Men and women go to prison to serve duly imposed sentences. We expect that they will be treated in a manner that promotes their respect for the law. Isn’t this penological goal undermined when the Parole Board itself ignores the rule of law.” 
the article is available at Atticus Summer 2013, page 10

2.  Legislation: 
Four bills we reported on during last session have been signed into law.  There may be some we missed; if you know of them please send their numbers.  

7/31 Signed by governor 

Authorizes any employee of DOCCS to visit correctional institutions as requested by member of the legislature if the member requests to be so accompanied.

7/12 Signed by governor

Authorizes attorneys employed by the State Commission of Correction to issue substitute jail designations when a jail becomes unfit or unsafe for the confinement of inmates.

7/31 Signed by governor

    Defines and establishes the extent of relocation expenses for crime victim awards. 

7/12 Signed by governor

     Provides reimbursement to certain family members who resided with a homicide victim for expenses of crime scene clean-up

3.  Campaign to Overhaul New York’s Parole System-  
Planning meeting, Saturday, Sept. 7

The Riverside Church Prison Ministry is calling on criminal justice advocates to attend a meeting on Saturday, Sept. 7 to help plan the ministry’s statewide campaign to overhaul New York’s failed parole system.

The meeting will be at the church, on Riverside Drive at 120th Street in Manhattan. Those who cannot attend in person can call in.  

The year-long campaign will be launched at a weekend of events—Nov. 8th through 10th—honoring the Prison Ministry’s 40th anniversary. A Friday evening concert of hip hop, jazz and world music will feature remarks by influential thought leaders. On Saturday, there will be a daylong parole conference. Parole issues will also be included in Riverside’s Sunday worship service. 

For more information, contact Sheila Rule at, or 877-267-2303. You may also write to her at Think Outside the Cell, 511 Avenue of the Americas, Suite 525, New York, NY 10011.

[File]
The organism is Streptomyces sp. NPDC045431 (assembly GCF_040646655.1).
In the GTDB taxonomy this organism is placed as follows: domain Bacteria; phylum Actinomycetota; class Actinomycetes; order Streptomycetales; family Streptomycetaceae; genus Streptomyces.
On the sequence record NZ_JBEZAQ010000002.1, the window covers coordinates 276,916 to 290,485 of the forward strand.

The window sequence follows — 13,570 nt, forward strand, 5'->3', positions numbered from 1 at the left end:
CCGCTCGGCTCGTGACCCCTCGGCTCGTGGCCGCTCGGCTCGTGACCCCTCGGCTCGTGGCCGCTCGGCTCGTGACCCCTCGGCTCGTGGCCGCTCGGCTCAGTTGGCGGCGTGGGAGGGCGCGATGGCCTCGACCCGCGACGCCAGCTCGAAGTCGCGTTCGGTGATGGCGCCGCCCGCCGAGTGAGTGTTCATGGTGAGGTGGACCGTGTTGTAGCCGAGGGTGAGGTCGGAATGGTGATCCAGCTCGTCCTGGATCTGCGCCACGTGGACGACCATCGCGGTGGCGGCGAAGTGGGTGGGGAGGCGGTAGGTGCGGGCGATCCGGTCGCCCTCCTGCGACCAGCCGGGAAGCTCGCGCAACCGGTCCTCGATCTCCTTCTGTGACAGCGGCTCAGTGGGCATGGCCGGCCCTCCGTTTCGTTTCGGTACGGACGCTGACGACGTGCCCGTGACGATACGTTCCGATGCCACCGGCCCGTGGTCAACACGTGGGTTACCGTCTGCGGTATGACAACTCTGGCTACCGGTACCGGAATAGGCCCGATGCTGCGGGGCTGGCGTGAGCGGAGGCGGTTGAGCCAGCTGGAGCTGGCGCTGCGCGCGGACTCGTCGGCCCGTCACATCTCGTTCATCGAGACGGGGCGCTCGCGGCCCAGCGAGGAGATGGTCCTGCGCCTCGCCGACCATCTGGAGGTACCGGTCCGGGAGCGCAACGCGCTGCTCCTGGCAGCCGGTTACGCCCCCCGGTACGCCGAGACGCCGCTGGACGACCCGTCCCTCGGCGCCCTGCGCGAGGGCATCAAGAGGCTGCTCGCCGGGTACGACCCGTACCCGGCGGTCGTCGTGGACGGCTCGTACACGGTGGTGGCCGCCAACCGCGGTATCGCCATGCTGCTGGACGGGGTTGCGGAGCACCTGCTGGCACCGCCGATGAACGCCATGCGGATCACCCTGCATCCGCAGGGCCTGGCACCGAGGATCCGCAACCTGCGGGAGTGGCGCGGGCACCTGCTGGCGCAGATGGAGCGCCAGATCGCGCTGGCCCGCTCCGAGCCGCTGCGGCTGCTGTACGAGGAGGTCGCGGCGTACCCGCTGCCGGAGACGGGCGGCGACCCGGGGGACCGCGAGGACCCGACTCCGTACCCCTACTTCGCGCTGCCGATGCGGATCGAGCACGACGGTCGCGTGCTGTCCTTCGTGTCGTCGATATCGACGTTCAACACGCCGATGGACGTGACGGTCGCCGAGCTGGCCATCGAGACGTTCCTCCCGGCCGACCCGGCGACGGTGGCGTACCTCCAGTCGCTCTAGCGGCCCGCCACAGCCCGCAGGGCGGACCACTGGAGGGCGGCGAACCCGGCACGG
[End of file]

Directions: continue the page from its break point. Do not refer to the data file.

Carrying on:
4.  Chalk Up a Couple for Our Side... maybe
By the NYS Prisoner Justice Network

There’s currently a lot of buzz about two recent developments in relationship to the criminal justice system: Judge Shira Scheindlin's decision against the NYPD's Stop and Frisk practices, and Attorney General Eric Holder's speech calling the prison system "outsized" and promising federal reforms.

These developments are a major change from anything we have seen before, a stunning tribute to the growing strength and visibility of our movements for justice. We all deserve a bit of credit. The monstrous injustices of the mass incarceration system could no longer be totally denied, after dozens of campaigns over many years gradually brought them out into the light of day. But will the officials talk us to death to divert our attention while making no actual changes on the ground?
The ruling this month in Federal District Court by Judge Shira Scheindlin against the NYPD’s Stop and Frisk is the triumphant fruit of a long-term grass-roots-led battle against racial profiling and illegal searches. These policies intrude on the lives of over half a million New Yorkers a year, the great majority of whom are Black and brown young men. The Center for Constitutional Rights attached the grass-roots campaign to a powerful legal strategy, gathering a mountain of statistical evidence and gut-wrenching personal testimony.  Judge Scheindlin ruled that the Constitutional rights to be free from unreasonable search and seizure, and to have the equal protection of the law, were flagrantly violated by the City’s policies. New York’s communities of color knew this all along; it is gratifying (and rare) to see it validated in court.

How much this will change life on the ground for New York’s young people remains to be seen. The judge put in place a federal monitor to oversee some modest reforms; Mayor Bloomberg vowed to appeal; and in the past many of this progressive judge’s rulings have been overturned by conservative appeals courts. Stops on the street, and subsequent arrests for small amounts of illegal drugs, are often a path into the system of mass incarceration for youth. It will take huge changes, beyond this one decision, to reverse the racism, punishment-based policies, and throw-away-the-key culture that dominate that system at all levels, resulting  in the mass incarceration and racial disparities that prevail today.